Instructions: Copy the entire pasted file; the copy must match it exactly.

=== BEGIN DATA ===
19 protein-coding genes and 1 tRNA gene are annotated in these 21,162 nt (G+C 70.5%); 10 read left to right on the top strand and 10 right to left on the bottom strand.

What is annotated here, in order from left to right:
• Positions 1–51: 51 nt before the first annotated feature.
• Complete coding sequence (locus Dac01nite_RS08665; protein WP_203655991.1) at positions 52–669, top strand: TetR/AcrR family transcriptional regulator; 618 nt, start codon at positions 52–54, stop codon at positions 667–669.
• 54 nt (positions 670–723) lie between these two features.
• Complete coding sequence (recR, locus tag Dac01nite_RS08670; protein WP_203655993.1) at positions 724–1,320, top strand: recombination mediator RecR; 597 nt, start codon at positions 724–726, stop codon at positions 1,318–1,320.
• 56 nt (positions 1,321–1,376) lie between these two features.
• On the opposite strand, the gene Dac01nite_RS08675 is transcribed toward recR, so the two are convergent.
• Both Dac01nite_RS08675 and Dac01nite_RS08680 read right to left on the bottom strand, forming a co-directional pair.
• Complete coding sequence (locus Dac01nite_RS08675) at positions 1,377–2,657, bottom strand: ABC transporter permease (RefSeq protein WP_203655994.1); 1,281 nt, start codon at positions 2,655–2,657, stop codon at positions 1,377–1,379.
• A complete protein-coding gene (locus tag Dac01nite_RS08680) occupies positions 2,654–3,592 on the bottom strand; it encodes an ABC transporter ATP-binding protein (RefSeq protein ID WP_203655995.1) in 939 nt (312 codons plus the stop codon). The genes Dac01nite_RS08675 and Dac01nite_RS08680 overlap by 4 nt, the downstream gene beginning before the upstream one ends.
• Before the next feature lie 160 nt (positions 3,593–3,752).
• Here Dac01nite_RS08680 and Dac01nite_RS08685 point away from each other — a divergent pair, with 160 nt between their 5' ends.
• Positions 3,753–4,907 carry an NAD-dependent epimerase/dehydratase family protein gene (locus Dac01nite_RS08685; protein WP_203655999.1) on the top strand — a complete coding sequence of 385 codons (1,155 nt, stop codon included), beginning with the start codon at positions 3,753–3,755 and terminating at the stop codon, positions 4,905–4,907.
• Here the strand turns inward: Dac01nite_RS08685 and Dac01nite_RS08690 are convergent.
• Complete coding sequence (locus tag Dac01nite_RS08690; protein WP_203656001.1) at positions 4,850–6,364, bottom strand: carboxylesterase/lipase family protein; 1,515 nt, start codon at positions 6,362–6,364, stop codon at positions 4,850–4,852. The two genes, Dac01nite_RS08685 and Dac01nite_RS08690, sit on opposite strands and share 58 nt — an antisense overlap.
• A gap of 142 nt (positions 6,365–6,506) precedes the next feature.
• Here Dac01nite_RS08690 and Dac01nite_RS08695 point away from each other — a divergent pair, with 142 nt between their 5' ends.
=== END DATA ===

19 protein-coding genes and 1 tRNA gene are annotated in these 21,162 nt (G+C 70.5%); 10 read left to right on the top strand and 10 right to left on the bottom strand.

What is annotated here, in order from left to right:
• Positions 1–51: 51 nt before the first annotated feature.
• Complete coding sequence (locus Dac01nite_RS08665; protein WP_203655991.1) at positions 52–669, top strand: TetR/AcrR family transcriptional regulator; 618 nt, start codon at positions 52–54, stop codon at positions 667–669.
• 54 nt (positions 670–723) lie between these two features.
• Complete coding sequence (recR, locus tag Dac01nite_RS08670; protein WP_203655993.1) at positions 724–1,320, top strand: recombination mediator RecR; 597 nt, start codon at positions 724–726, stop codon at positions 1,318–1,320.
• 56 nt (positions 1,321–1,376) lie between these two features.
• On the opposite strand, the gene Dac01nite_RS08675 is transcribed toward recR, so the two are convergent.
• Both Dac01nite_RS08675 and Dac01nite_RS08680 read right to left on the bottom strand, forming a co-directional pair.
• Complete coding sequence (locus Dac01nite_RS08675) at positions 1,377–2,657, bottom strand: ABC transporter permease (RefSeq protein WP_203655994.1); 1,281 nt, start codon at positions 2,655–2,657, stop codon at positions 1,377–1,379.
• A complete protein-coding gene (locus tag Dac01nite_RS08680) occupies positions 2,654–3,592 on the bottom strand; it encodes an ABC transporter ATP-binding protein (RefSeq protein ID WP_203655995.1) in 939 nt (312 codons plus the stop codon). The genes Dac01nite_RS08675 and Dac01nite_RS08680 overlap by 4 nt, the downstream gene beginning before the upstream one ends.
• Before the next feature lie 160 nt (positions 3,593–3,752).
• Here Dac01nite_RS08680 and Dac01nite_RS08685 point away from each other — a divergent pair, with 160 nt between their 5' ends.
• Positions 3,753–4,907 carry an NAD-dependent epimerase/dehydratase family protein gene (locus Dac01nite_RS08685; protein WP_203655999.1) on the top strand — a complete coding sequence of 385 codons (1,155 nt, stop codon included), beginning with the start codon at positions 3,753–3,755 and terminating at the stop codon, positions 4,905–4,907.
• Here the strand turns inward: Dac01nite_RS08685 and Dac01nite_RS08690 are convergent.
• Complete coding sequence (locus tag Dac01nite_RS08690; protein WP_203656001.1) at positions 4,850–6,364, bottom strand: carboxylesterase/lipase family protein; 1,515 nt, start codon at positions 6,362–6,364, stop codon at positions 4,850–4,852. The two genes, Dac01nite_RS08685 and Dac01nite_RS08690, sit on opposite strands and share 58 nt — an antisense overlap.
• A gap of 142 nt (positions 6,365–6,506) precedes the next feature.
• Here Dac01nite_RS08690 and Dac01nite_RS08695 point away from each other — a divergent pair, with 142 nt between their 5' ends.